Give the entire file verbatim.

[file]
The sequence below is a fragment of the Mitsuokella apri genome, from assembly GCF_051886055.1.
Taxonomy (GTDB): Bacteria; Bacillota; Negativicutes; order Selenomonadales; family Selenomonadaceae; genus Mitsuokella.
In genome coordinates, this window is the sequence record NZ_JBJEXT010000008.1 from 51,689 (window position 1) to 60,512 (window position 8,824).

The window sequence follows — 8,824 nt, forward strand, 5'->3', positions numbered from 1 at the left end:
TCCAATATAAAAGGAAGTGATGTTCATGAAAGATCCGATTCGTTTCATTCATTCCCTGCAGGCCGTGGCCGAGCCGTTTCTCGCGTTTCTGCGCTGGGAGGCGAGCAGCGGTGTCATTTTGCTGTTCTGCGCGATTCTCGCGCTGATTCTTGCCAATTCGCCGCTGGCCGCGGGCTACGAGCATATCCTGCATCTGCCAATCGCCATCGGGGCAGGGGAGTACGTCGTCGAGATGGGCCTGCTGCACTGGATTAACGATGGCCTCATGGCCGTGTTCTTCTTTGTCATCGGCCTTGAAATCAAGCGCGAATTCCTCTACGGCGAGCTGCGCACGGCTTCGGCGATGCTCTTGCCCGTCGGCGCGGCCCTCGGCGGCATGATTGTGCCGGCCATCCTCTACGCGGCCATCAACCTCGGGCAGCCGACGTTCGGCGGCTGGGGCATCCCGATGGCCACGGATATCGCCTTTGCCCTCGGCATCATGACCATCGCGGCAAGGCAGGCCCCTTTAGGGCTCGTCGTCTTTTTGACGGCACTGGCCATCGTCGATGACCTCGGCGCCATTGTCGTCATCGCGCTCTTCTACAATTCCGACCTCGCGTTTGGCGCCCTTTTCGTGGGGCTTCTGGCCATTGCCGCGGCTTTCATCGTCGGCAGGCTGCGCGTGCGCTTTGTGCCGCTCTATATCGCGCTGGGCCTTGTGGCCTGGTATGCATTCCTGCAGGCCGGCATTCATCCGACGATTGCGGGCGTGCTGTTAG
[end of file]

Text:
The sequence below is a fragment of the Mitsuokella apri genome, from assembly GCF_051886055.1.
Taxonomy (GTDB): Bacteria; Bacillota; Negativicutes; order Selenomonadales; family Selenomonadaceae; genus Mitsuokella.
In genome coordinates, this window is the sequence record NZ_JBJEXT010000008.1 from 51,689 (window position 1) to 60,512 (window position 8,824).

The window sequence follows — 8,824 nt, forward strand, 5'->3', positions numbered from 1 at the left end:
TCCAATATAAAAGGAAGTGATGTTCATGAAAGATCCGATTCGTTTCATTCATTCCCTGCAGGCCGTGGCCGAGCCGTTTCTCGCGTTTCTGCGCTGGGAGGCGAGCAGCGGTGTCATTTTGCTGTTCTGCGCGATTCTCGCGCTGATTCTTGCCAATTCGCCGCTGGCCGCGGGCTACGAGCATATCCTGCATCTGCCAATCGCCATCGGGGCAGGGGAGTACGTCGTCGAGATGGGCCTGCTGCACTGGATTAACGATGGCCTCATGGCCGTGTTCTTCTTTGTCATCGGCCTTGAAATCAAGCGCGAATTCCTCTACGGCGAGCTGCGCACGGCTTCGGCGATGCTCTTGCCCGTCGGCGCGGCCCTCGGCGGCATGATTGTGCCGGCCATCCTCTACGCGGCCATCAACCTCGGGCAGCCGACGTTCGGCGGCTGGGGCATCCCGATGGCCACGGATATCGCCTTTGCCCTCGGCATCATGACCATCGCGGCAAGGCAGGCCCCTTTAGGGCTCGTCGTCTTTTTGACGGCACTGGCCATCGTCGATGACCTCGGCGCCATTGTCGTCATCGCGCTCTTCTACAATTCCGACCTCGCGTTTGGCGCCCTTTTCGTGGGGCTTCTGGCCATTGCCGCGGCTTTCATCGTCGGCAGGCTGCGCGTGCGCTTTGTGCCGCTCTATATCGCGCTGGGCCTTGTGGCCTGGTATGCATTCCTGCAGGCCGGCATTCATCCGACGATTGCGGGCGTGCTGTTAG